Sunday, February 27, 2011

The Jimmer Fredette Bandwagon

Today I'm going to jump on the Jimmer Fredette bandwagon. Being a BYU alumnus, I have always enjoyed watching the cougars play, but to tell you the truth, I have not been a hard core attendee at the Marriot Center since the 1979-1981 seasons when the team featured players like Danny Ainge, Greg Kite, Alan Taylor, and Fred Roberts. Going to those games was what really got me excited about basketball as a kid.

BYU has not had such a prolific scorer since Devin Durrant averaged 27.9 per game in 1984. That is one reason I am excited about Jimmer. It is hard to believe that a cougar is leading the nation in scoring. The biggest reason I'm impressed with Jimmer is his ridiculous range. I just laugh when I see how far he can shoot the ball from.

One of my favorite highlights of the year was when Greg Wrubell was doing the play by play against TCU and Jimmer steps up just within the 40 foot range and takes an unexpected jump shot. Wrubell says "Oh no..." as soon as he sees him force it from that far away. He then freaks out as it goes in. Pay attention at 1:27 of the following clip, it's hilarious.

Some people are critical of Fredette and say he won't do much at the next level. We've seen other big college stars fizzle once they get to the NBA (Adam Morrison), but who cares. I'm just enjoying his success one day at a time.

Sunday, February 20, 2011

NBA All-Star Weekend

NBA All-star weekend has evolved over the years. The past format was pretty simple and only consisted of the legends game, 3 point and dunk contests, and the actual All-Star game. Today it has evolved into a huge hyped up production. Here are some of my thoughts on the activities from the weekend.

The Legends Game-The legends game used to be a staple activity until the participants started having multiple serious injuries. Putting out of shape, competitive legends on the court was not a healthy combination. The NBA finally decided that it would be more entertaining to watch a rookie game than see past legends carried off the court on a stretcher.

The 3 point contest- The three point shooting contest has remained pretty much the same since the competition started. It's still pretty entertaining and is one of the better activities.

Dunk Contest-Most people remember the 1986 NBA Slam Dunk Contest as the year when Spud Webb upset Dominique Wilkins for the title. I remember it as a time when the NBA didn't know how to pick a decent judge. Martina Navratilova and Joe Piscopo were on the judges panel. Really!!?? I'm also not a fan of the viewers texting in to determine the winner these days. The dunk contest went through some rough years, but it seems to have gotten better recently.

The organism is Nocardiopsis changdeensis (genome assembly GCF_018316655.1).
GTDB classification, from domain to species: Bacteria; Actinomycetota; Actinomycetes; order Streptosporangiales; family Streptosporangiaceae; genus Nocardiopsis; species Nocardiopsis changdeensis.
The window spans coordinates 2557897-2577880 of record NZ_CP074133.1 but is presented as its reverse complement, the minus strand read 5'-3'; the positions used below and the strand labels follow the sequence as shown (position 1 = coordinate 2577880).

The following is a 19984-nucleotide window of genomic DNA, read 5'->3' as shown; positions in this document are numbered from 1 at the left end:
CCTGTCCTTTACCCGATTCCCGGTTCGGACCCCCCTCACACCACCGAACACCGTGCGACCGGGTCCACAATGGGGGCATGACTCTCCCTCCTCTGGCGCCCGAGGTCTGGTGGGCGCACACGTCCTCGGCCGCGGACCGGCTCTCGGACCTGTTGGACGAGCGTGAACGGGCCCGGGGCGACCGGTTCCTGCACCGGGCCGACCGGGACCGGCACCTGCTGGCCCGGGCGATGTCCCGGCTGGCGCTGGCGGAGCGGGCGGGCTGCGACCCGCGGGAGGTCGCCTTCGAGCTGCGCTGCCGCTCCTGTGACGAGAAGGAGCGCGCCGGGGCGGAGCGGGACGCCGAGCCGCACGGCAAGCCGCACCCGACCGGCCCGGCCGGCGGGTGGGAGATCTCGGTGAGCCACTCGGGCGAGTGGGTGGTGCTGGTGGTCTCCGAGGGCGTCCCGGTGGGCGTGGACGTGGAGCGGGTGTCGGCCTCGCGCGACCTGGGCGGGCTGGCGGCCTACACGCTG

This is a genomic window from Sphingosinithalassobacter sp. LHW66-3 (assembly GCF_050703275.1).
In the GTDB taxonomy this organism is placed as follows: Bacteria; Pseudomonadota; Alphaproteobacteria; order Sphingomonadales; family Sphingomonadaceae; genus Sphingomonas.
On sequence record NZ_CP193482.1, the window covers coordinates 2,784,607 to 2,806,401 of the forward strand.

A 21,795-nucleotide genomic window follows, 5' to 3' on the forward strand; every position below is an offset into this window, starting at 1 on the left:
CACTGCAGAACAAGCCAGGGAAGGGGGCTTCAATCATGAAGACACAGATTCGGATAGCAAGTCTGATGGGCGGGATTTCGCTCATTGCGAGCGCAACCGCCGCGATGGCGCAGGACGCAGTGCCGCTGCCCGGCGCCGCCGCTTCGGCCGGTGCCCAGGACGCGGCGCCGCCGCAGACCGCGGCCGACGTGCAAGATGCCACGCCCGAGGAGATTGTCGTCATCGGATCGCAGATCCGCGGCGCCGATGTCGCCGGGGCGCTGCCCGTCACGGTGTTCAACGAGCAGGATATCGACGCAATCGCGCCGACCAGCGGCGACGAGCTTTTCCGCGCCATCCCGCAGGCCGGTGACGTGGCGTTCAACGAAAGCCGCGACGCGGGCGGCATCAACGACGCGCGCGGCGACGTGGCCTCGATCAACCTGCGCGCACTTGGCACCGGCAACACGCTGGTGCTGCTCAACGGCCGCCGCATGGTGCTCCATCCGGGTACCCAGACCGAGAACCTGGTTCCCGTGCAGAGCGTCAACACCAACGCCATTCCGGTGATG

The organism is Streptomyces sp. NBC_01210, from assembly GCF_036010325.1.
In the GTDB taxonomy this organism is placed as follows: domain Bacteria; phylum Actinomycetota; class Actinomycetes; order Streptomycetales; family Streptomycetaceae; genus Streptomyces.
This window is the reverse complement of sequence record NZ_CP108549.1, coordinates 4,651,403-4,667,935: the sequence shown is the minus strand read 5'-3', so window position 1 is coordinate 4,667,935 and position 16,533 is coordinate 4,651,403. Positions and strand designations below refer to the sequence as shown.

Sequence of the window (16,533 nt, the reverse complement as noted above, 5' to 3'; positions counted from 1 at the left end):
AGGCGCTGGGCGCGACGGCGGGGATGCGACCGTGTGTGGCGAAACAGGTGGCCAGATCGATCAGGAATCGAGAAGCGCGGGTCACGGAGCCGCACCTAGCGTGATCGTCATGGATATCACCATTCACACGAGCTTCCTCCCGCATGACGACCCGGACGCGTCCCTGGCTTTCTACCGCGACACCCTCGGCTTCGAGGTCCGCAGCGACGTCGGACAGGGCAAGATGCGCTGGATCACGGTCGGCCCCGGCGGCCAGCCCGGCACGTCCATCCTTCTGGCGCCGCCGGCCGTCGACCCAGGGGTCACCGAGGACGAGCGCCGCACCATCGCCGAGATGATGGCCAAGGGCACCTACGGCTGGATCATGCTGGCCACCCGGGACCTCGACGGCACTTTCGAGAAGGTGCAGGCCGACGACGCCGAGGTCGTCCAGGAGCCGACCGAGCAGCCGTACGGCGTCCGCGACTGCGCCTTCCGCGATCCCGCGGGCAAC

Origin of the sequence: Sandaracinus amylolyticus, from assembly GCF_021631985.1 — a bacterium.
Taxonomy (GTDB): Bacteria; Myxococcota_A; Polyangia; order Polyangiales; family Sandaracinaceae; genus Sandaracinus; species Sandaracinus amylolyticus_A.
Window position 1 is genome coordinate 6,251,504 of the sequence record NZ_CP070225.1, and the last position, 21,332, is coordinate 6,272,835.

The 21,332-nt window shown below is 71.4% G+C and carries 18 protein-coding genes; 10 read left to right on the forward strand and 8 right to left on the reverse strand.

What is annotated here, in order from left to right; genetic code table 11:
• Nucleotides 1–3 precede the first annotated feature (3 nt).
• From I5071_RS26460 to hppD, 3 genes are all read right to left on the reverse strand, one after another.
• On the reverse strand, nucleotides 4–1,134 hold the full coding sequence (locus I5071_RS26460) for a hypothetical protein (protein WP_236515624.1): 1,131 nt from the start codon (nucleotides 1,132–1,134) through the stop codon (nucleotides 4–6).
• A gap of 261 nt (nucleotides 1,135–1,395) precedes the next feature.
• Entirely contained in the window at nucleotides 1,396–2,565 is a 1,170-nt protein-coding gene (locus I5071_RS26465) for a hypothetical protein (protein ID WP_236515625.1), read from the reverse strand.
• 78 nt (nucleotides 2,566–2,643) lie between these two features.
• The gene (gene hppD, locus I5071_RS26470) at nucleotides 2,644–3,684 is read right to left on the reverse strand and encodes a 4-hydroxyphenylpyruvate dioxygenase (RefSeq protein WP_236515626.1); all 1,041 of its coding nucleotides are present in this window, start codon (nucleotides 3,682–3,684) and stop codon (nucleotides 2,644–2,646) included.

The Skills Challenge-This is one of the newer and lamer events. Why not just have the players doing relay races like carrying a spoon in their mouth while they balance an egg in it? It's just not that exciting.

The Celebrity Game- It's an interesting concept to combine NBA players with celebrities, but there is something wrong about tuning in for the game and having to watch Justin Bieber play basketball. The only thing that could make it worse is seeing him voted MVP. How did he end up edging out Yao Ming for that honor?

The All-Star Game- The actual game is my favorite activity. It's fun to see the players show off. It's obviously a one sided display of offensive skills since they don't play defense until the last few minutes, but it's still fun to watch.

There may be a lot of hype behind All-Star weekend and sometimes it's not that great, but it's still one of the few events I look forward to every year.

Tuesday, February 15, 2011

Basketball Accessories

I don't want to sound too critical about basketball apparel and accessories, but this is an opinionated guy's blog so you'll just have to deal with my judgemental generalities. Let's get started.

Protective Face Gear- Richard Hamilton has been wearing the NBA's version of a welding mask for years. I can't fault anyone who has broken facial bones or a nose from not wanting that to happen again. What I'd really like to see would be Blake Griffin wearing a hockey mask like Jason. I think that's the only thing that could make his dunks any more intimidating.

Goggles-I think the only players who are tempted to wear goggles are those who have had prior eye injuries. I don't think anyone is going to be wearing protective eye wear as a fashion statement. However, I have to admit that Amare's specs are much more stylish than the old school goggles that Kareem wore. Now it's time to move onto the unnecessary stuff.